Bio-energy with carbon capture and storage
The carbon in the trees or crops used for the biomass comes from the greenhouse gas carbon dioxide (CO2), which they extract from the atmosphere whilst growing. As of 2019 most BECCS stores some of the carbon and leaves the rest with the bioenergy in the form of a biofuel, such as ethanol. By providing aviation biofuel and reducing the environmental impact of aviation BECCS may help with climate change mitigation. Alternatively the bioenergy could be used in the form of electricity and a larger proportion of the CO2 stored permanently by injection into geological formations.
As of 2019 five facilities around the world are actively using BECCS technologies and are capturing approximately 1.5 million tonnes per year (Mtpa) of CO2 The IPCC Fifth Assessment Report by the Intergovernmental Panel on Climate Change (IPCC), implies a range of negative emissions from BECCS of 0 to 22 gigatonnes.
There are other non-BECCS forms of carbon dioxide removal and storage including afforestation, biochar, carbon dioxide air capture and biomass burial and enhanced weathering. Pyrogenic carbon capture and storage (PyCCS) or biochar is superior in fixing carbon for a longer time. Afforestation is still multiple times cheaper than BECCS.
Bio-energy is derived from biomass which is a renewable energy source and serves as a carbon sink during its growth. During industrial processes, the biomass combusted or processed re-releases the CO2 into the atmosphere. The process thus results in a net zero emission of CO2, though this may be positively or negatively altered depending on the carbon emissions associated with biomass growth, transport and processing, see below under environmental considerations. Carbon capture and storage (CCS) technology serves to intercept the release of CO2 into the atmosphere and redirect it into geological storage locations. CO2 with a biomass origin is not only released from biomass fuelled power plants, but also during the production of pulp used to make paper and in the production of biofuels such as biogas and bioethanol. The BECCS technology can also be employed on such industrial processes.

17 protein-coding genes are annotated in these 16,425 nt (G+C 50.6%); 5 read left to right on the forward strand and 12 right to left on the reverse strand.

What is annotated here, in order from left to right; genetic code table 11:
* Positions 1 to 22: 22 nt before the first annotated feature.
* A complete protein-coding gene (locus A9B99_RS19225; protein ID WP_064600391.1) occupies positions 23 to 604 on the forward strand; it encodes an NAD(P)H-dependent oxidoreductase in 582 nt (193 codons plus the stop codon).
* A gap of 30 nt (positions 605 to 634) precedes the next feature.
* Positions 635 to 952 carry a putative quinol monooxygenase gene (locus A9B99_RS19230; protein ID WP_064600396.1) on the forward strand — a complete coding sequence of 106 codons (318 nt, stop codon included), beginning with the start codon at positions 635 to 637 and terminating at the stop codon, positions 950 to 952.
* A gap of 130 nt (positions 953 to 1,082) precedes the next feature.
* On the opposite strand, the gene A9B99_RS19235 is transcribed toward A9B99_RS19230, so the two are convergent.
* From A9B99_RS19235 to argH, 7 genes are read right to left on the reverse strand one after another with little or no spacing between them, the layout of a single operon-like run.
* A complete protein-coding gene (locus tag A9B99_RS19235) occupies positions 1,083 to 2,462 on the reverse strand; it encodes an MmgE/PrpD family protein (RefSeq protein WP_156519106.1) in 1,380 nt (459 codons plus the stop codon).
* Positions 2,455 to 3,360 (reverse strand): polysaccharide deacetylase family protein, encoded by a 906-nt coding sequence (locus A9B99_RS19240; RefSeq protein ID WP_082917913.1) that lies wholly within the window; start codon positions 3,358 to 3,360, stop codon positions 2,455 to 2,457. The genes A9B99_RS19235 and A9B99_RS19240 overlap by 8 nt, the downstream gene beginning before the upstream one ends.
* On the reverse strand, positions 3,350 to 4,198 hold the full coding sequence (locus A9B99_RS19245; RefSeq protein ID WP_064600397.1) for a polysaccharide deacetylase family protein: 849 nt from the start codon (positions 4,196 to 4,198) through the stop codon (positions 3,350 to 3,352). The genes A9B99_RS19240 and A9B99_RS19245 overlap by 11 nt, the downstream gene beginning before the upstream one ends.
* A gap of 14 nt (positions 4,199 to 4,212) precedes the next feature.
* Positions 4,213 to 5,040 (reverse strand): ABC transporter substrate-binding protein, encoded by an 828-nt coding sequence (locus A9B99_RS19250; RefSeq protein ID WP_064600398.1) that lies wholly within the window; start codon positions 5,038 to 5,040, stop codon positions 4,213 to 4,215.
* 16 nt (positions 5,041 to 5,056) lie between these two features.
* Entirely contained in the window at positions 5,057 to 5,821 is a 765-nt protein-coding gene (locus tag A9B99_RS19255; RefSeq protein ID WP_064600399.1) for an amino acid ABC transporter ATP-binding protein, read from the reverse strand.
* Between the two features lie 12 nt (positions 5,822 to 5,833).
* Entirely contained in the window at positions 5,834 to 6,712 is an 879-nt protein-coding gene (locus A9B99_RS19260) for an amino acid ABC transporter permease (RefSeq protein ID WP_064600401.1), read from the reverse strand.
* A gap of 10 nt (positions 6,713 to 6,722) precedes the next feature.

It is argued that through the BECCS technology, carbon dioxide is trapped in geologic formations for very long periods of time, whereas for example a tree only stores its carbon during its lifetime. In its report on the CCS technology, IPCC projects that more than 99% of carbon dioxide which is stored through geologic sequestration is likely to stay in place for more than 1000 years. While other types of carbon sinks such as the ocean, trees and soil may involve the risk of adverse feedback loops at increased temperatures, BECCS technology is likely to provide a better permanence by storing CO2 in geological formations.
The amount of CO2 that has been released to date is believed to be too much to be able to be absorbed by conventional sinks such as trees and soil in order to reach low emission targets. In addition to the presently accumulated emissions, there will be significant additional emissions during this century, even in the most ambitious low-emission scenarios. BECCS has therefore been suggested as a technology to reverse the emission trend and create a global system of net negative emissions. This implies that the emissions would not only be zero, but negative, so that not only the emissions, but the absolute amount of CO2 in the atmosphere would be reduced.
|Ethanol production||Fermentation of biomass such as sugarcane, wheat or corn releases CO2 as a by-product||Industry|
|Pulp and paper mills||
|Biogas production||In the biogas upgrading process, CO2 is separated from the methane to produce a higher quality gas||Industry|
|Electrical power plants||Combustion of biomass or biofuel in steam or gas powered generators releases CO2 as a by-product||Energy|
|Heat power plants||Combustion of biofuel for heat generation releases CO2 as a by-product. Usually used for district heating||Energy|
Research by Rau et al. (2018) estimates that electrogeochemical methods of combining saline water electrolysis with mineral weathering powered by non-fossil fuel-derived electricity could, on average, increase both energy generation and CO2 removal by more than 50 times relative to BECCS, at equivalent or even lower cost, but further research is needed to develop such methods.